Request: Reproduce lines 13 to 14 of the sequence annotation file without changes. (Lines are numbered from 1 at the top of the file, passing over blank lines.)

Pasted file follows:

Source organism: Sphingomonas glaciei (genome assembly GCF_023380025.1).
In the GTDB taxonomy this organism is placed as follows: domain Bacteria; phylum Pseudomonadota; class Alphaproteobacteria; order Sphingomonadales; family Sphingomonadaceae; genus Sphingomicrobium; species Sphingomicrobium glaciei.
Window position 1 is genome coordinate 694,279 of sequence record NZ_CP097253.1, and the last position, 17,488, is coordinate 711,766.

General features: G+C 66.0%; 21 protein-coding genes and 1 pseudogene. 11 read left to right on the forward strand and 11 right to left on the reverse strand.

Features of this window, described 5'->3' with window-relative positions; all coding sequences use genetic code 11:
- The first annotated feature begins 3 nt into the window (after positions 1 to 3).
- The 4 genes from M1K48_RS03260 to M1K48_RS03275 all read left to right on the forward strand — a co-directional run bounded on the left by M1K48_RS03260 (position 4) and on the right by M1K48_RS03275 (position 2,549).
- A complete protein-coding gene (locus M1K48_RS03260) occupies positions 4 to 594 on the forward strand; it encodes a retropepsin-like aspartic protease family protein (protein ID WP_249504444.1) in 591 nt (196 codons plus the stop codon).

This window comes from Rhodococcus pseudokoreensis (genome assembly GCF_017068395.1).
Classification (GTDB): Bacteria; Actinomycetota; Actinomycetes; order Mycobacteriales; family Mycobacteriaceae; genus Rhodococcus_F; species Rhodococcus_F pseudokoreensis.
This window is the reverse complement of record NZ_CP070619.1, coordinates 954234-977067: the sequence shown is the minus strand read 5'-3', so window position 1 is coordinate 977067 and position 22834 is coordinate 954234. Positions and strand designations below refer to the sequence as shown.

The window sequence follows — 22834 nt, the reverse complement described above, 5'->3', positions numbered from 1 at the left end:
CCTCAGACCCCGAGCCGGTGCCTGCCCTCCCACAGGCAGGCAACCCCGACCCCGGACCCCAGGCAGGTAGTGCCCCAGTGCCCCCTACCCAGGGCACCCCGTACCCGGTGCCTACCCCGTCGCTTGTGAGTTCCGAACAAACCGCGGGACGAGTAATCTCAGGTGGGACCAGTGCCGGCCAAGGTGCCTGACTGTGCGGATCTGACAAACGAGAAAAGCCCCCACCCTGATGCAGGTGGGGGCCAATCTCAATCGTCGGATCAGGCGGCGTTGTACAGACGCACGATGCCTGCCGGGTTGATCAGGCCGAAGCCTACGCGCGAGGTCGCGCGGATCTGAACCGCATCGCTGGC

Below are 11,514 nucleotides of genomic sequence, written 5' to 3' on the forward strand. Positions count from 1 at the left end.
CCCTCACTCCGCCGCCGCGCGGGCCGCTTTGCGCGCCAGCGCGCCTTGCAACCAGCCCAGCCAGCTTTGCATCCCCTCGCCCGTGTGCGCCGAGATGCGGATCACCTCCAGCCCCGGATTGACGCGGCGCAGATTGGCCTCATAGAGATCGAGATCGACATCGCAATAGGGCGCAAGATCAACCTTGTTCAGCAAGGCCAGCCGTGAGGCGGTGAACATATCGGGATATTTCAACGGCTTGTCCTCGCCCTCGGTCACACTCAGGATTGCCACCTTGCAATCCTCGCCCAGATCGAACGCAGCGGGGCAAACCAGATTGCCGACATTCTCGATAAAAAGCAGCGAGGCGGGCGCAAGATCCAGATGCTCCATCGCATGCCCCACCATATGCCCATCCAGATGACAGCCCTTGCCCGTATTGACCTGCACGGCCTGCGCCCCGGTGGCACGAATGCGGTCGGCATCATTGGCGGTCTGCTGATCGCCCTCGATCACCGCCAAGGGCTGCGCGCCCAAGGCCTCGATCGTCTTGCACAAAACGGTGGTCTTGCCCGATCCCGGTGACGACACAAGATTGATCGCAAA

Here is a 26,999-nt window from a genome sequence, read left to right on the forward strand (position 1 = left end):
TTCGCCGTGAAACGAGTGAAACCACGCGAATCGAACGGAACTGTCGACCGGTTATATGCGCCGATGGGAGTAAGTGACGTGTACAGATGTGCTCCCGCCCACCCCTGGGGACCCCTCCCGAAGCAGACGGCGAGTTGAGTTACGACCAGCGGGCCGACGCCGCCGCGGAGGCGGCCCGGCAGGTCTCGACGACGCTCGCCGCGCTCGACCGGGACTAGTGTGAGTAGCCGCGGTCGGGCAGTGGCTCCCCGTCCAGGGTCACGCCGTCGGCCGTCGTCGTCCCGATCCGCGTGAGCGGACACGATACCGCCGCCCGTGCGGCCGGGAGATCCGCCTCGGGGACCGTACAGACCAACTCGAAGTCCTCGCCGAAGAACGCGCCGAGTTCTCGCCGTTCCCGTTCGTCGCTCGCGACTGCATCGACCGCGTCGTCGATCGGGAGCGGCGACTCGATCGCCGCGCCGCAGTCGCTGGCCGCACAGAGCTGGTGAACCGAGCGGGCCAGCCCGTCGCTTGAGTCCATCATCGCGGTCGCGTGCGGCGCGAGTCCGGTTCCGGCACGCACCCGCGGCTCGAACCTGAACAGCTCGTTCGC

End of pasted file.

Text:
CCTCAGACCCCGAGCCGGTGCCTGCCCTCCCACAGGCAGGCAACCCCGACCCCGGACCCCAGGCAGGTAGTGCCCCAGTGCCCCCTACCCAGGGCACCCCGTACCCGGTGCCTACCCCGTCGCTTGTGAGTTCCGAACAAACCGCGGGACGAGTAATCTCAGGTGGGACCAGTGCCGGCCAAGGTGCCTGACTGTGCGGATCTGACAAACGAGAAAAGCCCCCACCCTGATGCAGGTGGGGGCCAATCTCAATCGTCGGATCAGGCGGCGTTGTACAGACGCACGATGCCTGCCGGGTTGATCAGGCCGAAGCCTACGCGCGAGGTCGCGCGGATCTGAACCGCATCGCTGGC

Below are 11,514 nucleotides of genomic sequence, written 5' to 3' on the forward strand. Positions count from 1 at the left end.